Each Tuesday, FADER editor Matthew Schnipper highlights an underappreciated recent release he thinks we need to know about. This week it’s Fugazi's The Argument. Listen to "The Kill" from the album and read Schnipper’s thoughts after the jump.
In 1999, Rumpshaker fanzine interviewed Ian MacKaye of Fugazi and his mother. It’s an incredibly long interview, wholly unedited, though largely charming, if not always particularly pertinent. The funniest, sweetest aside is a long story Ginger MacKaye and Ian tell together of her then newfound love for the song “Love Hurts” by Nazareth. She’d heard it on the short-lived X-Files spin-off Millennium, but unable to identify it for further listening, she turned to her son. Ian:
I actually had to search it out on the internet to figure that one out. She was like “It’s some ’70s band,” and I was like, “God, I can hear it, but I don’t know what it is.” SO I start searching for people who did that song and I got so many songs coming up under that. So I ended up joining the Millennium website. I had to join, register. I wrote on the fan question and answer thing, NEED INFO! I got the response within like 12 hours. … I made her a tape because she likes to listen to stuff over and over. I just made her a tape of “Love Hurts” by Nazareth over and over and over for thirty minutes.
This absolutely tender, serious nerdy devotion to your mother is the kind of thing I undyingly respect, something I hope to instill in my children and find a badge of honor in friends, it is not, in short, what I look for in the singer of a rock band. In short, this is why I was never really interested in Fugazi. They just seemed too nice.
A couple years after that, I moved to DC for college. A friend of mine, a total Fugazi nut, told me he’d seen the band’s Guy Picciotto in the grocery store, stocking up before a storm. He bought low acid orange juice, he said. This spawned a years-running joke about Guy’s sensitive stomach.
The big news one week when I was in college in DC was that the Washington Redskins had played Fugazi’s “Waiting Room” over the PA. The local paper interviewed MacKaye about it, but I don’t remember his opinion. There’s a video on YouTube of the band performing the song. People are going nuts. Not in a crazy punch people way, but in the way you might when your team is totally coming from behind in the playoffs at a home game. Total wild bliss, screaming fans, subliminal excitement. Everyone in the bnd has their shirts off. Whoever it was that worked at the Redskins that programmed that song, I understand.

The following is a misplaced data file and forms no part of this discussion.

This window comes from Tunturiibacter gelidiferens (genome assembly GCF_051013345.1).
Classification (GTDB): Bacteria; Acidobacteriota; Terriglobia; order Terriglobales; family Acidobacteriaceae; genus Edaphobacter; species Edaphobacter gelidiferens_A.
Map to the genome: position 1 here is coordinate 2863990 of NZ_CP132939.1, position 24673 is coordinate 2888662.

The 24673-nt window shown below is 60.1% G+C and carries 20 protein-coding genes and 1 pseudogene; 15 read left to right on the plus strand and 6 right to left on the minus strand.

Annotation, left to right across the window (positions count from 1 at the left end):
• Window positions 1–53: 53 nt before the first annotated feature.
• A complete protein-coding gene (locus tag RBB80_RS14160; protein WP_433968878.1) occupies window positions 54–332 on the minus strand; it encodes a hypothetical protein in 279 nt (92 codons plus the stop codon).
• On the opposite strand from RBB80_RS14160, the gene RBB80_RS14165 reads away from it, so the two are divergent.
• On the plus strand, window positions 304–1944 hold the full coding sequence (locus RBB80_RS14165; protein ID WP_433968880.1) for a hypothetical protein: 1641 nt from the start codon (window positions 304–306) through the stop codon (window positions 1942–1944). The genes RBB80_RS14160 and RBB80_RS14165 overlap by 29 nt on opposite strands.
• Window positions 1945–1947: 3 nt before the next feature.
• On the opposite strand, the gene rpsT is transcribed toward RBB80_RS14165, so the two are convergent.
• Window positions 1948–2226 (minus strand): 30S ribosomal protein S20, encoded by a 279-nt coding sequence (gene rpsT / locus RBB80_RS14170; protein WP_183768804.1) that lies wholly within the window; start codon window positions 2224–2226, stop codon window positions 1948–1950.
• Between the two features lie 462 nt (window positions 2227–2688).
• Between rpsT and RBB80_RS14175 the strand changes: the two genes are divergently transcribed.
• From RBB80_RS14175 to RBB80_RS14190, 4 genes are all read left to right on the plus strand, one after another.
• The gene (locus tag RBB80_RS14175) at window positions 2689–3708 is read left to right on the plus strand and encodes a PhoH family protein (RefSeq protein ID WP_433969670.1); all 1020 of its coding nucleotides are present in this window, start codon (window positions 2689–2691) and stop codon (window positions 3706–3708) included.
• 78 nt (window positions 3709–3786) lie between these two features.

The Argument was released just after I arrived in DC for college. The first few weeks, I met a kid named Mike who, completely freaking out, recounted for me the cover art that Fugazi had released for the record. “It’s two slates composited. One is an arm reaching for help, the other holding an Olympic torch.” Yeah, so? He didn’t get me, I didn’t get him. Neither of us buckled. His affinity is admirable, if nerdy.
Right now a friend is telling me about a show at the gallery he works at where a man will do some sort of bizarre installation performance. My friend is writing the press release, says he wishes he could just write “X artist would like to do some stupid shit to spend lots of money so he can go on shopping spree.” I am simultaneously jealous of and hateful towards said artist. It’s tricky at best, disingenuous at worst.
On YouTube there is a video of a band at this year’s SXSW, more than half a decade since the last Fugazi show, making fun of the band’s no moshing policy. Ian MacKaye just wanted to create a safe space for people to see a show without having to fear they’d get hurt. It’s a good-natured request.
The Argument, a million years later, is really good. Fugazi is incredibly tight, the side effect, or possibly the purpose, of years of convivial times and band practice. They also solved their early-mid ’90s problem of too much ping on the snare. Everything shuffles properly. One song has whistling on it.
Reading Ian MacKaye’s interview with his mom, he barely ever talks about his band, instead talks about growing up, about his family, about his city. He’s principled, sure, but earnestly so, inherently. “I never thought about the future,” he says. “It’s never been an interest of mine.” He tells a story about listening to Led Zeppelin and freaking out that he never wrote grownup songs because he thinks he never became a grownup. He’s genuinely concerned. It’s sweet. He seems like a really good person. Is that corny?